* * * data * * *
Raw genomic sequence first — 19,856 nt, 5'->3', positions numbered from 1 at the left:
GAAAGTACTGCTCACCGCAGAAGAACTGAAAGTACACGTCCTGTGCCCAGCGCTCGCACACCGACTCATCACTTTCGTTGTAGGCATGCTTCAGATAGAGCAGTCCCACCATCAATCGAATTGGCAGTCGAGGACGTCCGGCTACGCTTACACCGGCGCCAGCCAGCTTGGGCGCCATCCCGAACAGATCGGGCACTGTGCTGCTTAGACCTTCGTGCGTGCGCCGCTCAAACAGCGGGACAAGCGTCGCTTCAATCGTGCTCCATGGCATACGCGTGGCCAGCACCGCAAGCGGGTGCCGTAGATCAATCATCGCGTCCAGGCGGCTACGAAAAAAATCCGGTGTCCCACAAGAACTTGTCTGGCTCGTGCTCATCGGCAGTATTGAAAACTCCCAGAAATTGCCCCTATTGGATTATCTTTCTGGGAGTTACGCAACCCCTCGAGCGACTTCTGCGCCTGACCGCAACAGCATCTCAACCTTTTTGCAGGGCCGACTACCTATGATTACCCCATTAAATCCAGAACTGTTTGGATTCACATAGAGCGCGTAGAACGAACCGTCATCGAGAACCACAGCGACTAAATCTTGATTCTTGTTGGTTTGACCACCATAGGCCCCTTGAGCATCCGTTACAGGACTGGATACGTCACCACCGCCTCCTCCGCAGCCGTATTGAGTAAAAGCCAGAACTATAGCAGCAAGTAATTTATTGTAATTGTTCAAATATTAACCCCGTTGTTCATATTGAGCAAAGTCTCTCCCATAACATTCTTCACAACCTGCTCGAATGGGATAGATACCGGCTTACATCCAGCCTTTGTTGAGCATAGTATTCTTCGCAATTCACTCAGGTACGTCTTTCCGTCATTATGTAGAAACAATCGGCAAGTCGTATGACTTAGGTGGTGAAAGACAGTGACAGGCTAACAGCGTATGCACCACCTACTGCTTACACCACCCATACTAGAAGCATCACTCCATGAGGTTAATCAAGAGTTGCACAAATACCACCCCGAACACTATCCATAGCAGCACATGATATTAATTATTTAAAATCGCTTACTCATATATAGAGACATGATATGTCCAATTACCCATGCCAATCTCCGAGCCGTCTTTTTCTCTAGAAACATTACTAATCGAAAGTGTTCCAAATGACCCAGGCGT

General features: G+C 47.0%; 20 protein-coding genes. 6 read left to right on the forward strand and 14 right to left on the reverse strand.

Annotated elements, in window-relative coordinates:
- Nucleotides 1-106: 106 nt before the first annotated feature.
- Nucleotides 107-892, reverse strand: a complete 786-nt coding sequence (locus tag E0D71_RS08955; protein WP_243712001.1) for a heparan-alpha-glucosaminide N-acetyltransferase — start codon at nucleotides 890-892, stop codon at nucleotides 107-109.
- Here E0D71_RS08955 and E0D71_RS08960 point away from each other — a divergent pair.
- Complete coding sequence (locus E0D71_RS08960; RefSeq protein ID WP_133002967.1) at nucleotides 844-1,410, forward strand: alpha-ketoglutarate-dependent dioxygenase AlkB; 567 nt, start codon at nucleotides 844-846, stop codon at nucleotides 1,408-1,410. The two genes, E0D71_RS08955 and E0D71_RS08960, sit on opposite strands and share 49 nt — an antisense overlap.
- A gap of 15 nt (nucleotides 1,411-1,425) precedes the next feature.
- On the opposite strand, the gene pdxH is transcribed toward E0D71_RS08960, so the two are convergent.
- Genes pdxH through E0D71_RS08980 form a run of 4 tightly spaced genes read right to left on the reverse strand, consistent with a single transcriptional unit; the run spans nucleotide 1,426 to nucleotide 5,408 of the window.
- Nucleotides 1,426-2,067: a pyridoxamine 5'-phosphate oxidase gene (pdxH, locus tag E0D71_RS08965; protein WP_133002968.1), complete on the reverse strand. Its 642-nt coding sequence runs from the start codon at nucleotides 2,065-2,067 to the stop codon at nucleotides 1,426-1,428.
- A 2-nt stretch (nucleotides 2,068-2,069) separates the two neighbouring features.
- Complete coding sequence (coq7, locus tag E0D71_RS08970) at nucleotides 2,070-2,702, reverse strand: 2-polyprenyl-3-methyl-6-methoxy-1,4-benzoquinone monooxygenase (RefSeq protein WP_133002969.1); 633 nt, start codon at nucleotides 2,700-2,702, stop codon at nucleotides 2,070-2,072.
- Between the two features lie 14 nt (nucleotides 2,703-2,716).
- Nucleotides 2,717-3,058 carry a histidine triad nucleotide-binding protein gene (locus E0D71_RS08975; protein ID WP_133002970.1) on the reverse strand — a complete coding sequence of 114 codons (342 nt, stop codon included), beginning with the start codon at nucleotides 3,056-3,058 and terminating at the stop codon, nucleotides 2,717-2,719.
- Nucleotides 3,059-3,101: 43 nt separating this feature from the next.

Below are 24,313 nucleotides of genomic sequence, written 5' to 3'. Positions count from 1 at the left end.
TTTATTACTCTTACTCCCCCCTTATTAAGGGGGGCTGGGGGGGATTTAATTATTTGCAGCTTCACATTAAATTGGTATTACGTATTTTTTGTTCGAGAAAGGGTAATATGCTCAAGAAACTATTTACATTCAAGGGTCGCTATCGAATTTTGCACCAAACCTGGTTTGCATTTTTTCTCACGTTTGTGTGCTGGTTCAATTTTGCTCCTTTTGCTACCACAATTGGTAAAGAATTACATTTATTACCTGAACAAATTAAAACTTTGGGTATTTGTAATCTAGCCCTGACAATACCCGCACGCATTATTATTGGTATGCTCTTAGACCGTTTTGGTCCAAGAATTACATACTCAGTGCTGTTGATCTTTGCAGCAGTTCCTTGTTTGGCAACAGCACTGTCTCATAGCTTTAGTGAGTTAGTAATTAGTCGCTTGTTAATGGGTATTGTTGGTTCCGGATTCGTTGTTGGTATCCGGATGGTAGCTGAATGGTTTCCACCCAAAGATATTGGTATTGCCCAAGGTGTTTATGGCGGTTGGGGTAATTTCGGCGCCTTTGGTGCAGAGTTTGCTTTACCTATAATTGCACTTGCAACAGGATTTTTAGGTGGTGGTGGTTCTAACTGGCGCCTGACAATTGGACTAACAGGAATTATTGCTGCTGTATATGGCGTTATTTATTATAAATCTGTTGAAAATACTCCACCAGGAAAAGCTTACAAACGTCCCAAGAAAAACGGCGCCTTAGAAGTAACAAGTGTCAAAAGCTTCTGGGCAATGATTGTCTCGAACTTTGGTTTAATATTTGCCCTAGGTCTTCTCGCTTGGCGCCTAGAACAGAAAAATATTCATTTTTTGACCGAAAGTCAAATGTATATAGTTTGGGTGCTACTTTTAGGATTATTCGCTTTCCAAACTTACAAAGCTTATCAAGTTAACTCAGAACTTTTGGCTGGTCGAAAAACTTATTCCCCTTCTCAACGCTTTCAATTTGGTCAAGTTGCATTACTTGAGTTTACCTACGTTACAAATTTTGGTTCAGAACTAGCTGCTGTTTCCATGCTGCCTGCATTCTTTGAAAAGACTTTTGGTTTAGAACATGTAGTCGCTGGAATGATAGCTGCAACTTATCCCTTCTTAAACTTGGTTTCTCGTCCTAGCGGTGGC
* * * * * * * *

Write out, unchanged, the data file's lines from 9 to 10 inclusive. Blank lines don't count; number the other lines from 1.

- A gap of 15 nt (nucleotides 1,411-1,425) precedes the next feature.
- On the opposite strand, the gene pdxH is transcribed toward E0D71_RS08960, so the two are convergent.